Black lives matter
Portrait Dr. Axel Rauschmayer
Dr. Axel Rauschmayer
Homepage | Twitter
Cover of book “JavaScript for impatient programmers”
Book, exercises, quizzes
(free to read online)
Cover of book “Deep JavaScript”
Book (50% free online)
Cover of book “Tackling TypeScript”
Book (first part free online)
Logo of newsletter “ES.next news”
Newsletter (free)

ECMAScript proposal: Import assertions

[2021-01-11] dev, javascript, es proposal
(Ad, please don’t block)

The ECMAScript proposal “Import assertions” (by Myles Borins, Sven Sauleau, Dan Clark, and Daniel Ehrenberg) introduces syntax for associating metadata with import statements. In this blog post, we examine what that looks like and why it’s useful.


Table of contents:


Import assertions  

The motivating use case for import assertions was importing JSON data as a module. That looks as follows (and is further specified in a separate proposal):

import config from './data/config.json' assert { type: 'json' };

You may wonder why a JavaScript engine can’t use the filename extension .json to determine that this is JSON data. However, a core architectural principle of the web is to never use the filename extension to determine what’s inside a file. Instead, content types are used.

Therefore, there is a risk of doing importing wrong if a server has incorrectly configured content types. Specifying the necessary metadata at the import location solves this issue.

Before we take a more detailed look at how import assertions work, let’s examine the history of importing non-JavaScript artifacts in the world of JavaScript.

History: importing non-JavaScript artifacts as modules  

Importing artifacts that are not JavaScript code as modules, has a long tradition in the JavaScript ecosystem.

For example, the JavaScript module loader RequireJS has support for so-called plugins. To give you a feeling for how old RequireJS is: Version 1.0.0 was released in 2009. Specifiers of modules that are imported via a plugin look like this:

'«specifier-of-plugin-module»!«specifier-of-artifact»'

For example, the following module specifier imports a file as JSON:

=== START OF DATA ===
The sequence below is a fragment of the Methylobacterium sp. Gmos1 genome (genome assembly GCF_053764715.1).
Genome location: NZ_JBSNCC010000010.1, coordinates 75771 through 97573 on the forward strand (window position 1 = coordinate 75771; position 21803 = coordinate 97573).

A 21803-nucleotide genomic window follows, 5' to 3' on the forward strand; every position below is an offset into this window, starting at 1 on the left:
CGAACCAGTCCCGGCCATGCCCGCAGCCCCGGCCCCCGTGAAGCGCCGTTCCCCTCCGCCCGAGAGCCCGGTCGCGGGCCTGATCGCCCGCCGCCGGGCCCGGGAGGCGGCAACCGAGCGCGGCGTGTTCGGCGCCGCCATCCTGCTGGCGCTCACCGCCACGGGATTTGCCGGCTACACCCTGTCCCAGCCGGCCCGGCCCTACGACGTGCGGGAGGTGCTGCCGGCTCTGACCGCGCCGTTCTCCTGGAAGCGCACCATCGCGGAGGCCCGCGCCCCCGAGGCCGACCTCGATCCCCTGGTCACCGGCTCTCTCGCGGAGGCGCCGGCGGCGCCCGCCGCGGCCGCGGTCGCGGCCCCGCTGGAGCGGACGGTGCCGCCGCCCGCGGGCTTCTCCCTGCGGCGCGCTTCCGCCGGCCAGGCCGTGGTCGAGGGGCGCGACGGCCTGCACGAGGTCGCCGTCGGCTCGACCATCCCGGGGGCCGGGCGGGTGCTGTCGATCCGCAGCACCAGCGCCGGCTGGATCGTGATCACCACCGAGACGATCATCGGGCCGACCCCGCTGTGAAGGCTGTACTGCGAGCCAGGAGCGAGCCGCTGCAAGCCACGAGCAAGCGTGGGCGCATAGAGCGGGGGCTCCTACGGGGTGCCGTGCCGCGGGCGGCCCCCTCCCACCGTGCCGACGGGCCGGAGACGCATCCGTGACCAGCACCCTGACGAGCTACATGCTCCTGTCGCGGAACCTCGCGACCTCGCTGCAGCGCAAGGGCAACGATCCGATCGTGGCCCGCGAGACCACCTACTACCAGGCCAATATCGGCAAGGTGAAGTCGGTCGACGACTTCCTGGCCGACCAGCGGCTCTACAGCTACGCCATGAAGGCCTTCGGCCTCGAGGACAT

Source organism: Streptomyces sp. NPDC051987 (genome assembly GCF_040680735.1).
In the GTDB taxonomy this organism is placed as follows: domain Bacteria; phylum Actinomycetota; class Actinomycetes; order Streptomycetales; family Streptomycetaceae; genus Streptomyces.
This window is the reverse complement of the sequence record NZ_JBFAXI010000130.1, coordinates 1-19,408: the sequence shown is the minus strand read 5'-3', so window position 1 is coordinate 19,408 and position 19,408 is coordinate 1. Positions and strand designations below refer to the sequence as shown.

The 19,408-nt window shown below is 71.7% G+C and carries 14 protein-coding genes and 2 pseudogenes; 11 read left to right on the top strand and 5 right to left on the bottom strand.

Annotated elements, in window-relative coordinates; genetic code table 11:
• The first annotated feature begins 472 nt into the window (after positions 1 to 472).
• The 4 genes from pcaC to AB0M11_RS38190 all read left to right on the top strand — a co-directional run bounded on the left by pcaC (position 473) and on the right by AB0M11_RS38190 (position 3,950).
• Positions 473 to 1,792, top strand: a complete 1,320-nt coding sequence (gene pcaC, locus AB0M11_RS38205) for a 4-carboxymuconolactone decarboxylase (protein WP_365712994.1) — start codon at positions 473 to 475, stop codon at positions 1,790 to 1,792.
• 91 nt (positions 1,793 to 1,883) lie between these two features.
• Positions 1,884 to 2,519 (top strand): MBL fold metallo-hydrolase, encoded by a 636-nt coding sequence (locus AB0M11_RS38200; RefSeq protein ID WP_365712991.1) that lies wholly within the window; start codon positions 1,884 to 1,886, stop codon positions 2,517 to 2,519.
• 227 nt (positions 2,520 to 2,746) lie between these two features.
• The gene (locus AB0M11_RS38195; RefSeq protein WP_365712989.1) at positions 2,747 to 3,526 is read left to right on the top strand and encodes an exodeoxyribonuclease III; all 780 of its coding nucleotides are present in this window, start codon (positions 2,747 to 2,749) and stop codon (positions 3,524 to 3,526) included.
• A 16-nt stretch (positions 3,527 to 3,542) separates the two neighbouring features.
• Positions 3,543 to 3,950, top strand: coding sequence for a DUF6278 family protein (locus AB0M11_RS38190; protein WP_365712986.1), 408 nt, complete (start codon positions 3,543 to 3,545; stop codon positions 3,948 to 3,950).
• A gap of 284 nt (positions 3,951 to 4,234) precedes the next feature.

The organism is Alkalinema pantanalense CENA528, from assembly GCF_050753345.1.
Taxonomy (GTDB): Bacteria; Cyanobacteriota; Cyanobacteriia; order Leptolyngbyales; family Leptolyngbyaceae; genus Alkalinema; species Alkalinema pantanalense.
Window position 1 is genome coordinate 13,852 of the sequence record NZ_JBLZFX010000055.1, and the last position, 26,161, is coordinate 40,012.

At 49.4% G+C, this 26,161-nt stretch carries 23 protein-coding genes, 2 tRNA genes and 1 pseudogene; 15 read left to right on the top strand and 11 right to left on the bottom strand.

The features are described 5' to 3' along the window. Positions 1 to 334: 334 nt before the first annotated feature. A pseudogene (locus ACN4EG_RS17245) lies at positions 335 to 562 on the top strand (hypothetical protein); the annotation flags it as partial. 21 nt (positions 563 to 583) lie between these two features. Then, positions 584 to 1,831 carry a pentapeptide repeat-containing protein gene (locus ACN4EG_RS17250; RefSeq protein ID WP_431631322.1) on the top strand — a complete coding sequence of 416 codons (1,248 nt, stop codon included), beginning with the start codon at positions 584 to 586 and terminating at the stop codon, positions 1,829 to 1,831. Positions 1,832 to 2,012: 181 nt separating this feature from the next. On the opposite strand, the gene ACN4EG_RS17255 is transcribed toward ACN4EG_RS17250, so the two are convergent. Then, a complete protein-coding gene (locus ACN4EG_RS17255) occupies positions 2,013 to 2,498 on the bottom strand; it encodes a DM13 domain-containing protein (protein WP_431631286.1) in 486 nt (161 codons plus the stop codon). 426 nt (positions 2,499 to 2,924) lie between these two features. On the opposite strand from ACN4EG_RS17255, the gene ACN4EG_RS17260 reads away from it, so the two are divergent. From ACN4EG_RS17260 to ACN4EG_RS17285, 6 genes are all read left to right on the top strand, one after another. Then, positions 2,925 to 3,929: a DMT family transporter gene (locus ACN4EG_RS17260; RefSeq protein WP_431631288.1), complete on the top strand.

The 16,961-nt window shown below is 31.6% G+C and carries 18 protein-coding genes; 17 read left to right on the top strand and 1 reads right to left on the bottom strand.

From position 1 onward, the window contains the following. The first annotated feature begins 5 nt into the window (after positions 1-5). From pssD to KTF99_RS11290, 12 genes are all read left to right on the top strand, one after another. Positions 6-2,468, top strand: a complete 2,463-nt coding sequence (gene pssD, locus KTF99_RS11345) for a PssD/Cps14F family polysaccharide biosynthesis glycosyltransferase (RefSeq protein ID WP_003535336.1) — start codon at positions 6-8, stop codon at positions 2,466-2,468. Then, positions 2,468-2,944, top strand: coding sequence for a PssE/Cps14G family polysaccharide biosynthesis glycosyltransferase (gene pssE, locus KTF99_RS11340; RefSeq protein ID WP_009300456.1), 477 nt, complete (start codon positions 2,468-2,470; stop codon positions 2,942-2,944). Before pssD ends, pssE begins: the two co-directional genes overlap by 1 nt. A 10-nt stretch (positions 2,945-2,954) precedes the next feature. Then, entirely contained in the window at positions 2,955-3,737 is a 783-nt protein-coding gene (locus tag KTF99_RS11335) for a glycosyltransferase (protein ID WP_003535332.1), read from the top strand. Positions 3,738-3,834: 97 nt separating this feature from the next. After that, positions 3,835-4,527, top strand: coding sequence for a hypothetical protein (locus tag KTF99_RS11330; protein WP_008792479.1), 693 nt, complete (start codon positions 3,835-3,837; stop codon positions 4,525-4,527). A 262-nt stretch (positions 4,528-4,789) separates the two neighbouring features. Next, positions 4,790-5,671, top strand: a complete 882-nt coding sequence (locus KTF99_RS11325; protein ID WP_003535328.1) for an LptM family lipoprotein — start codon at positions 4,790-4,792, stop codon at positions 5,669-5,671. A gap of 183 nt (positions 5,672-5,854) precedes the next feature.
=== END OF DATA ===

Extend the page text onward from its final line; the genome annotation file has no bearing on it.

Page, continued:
'json!./data/config.json'

Inspired by RequireJS, webpack supports the same module specifier syntax for its loaders.

Use cases for importing non-JavaScript artifacts  

These are a few use cases for importing non-JavaScript artifacts:

  • Importing JSON configuration data
  • Importing WebAssembly code as if it were a JavaScript module
  • Importing CSS to build user interfaces

For more use cases, you can take a look at the list of webpack’s loaders.

The syntax of import assertions  

Let’s examine in more detail what import assertions look like.

Static import statements  

We have already seen a normal (static) import statement:

import config from './data/config.json' assert { type: 'json' };

The import assertions start with the keyword assert. That keyword is followed by an object literal. For now, the following object literal features are supported:

  • Unquoted keys and quoted keys
  • The values must be strings

There are no other syntactic restrictions placed on the keys and the values, but engines are encouraged to throw an exception if they don’t support a key and/or a value. That makes it easier to add more features in the future because no one will use keys and values in unexpected ways.

Dynamic imports  

To support import assertions, dynamic imports get a second parameter – an object with configuration data:

import('./data/config.json', { assert: { type: 'json' } })

The import assertions don’t exist at the top level; they are specified via the property assert. That makes it possible to add more configuration options in the future.

Re-export statements  

A re-export imports and exports in a single step. For the former, we need assertions:

export { default as config } from './data/config.json' assert { type: 'json' };

Upcoming features based on import assertions  

Import assertions are really just syntax. They lay the foundation for actual features that make use of that syntax.

JSON modules  

The first feature based on import assertions is probably going to be JSON modules.

Importing WebAssembly  

Whether or not import assertions will be used to support directly importing WebAssembly from JavaScript is currently under discussion. If they are used, we’ll probably be able to create web workers like this:

new Worker('my-app.wasm', { type: 'module', assert: { type: 'webassembly' } })

And we’d also need import assertions in HTML script elements:

<script src="my-app.wasm" type="module" asserttype="webassembly"></script>

Further reading on modules  

The chapter on “Modules” in “JavaScript for impatient programmers” is an in-depth introduction to ECMAScript modules.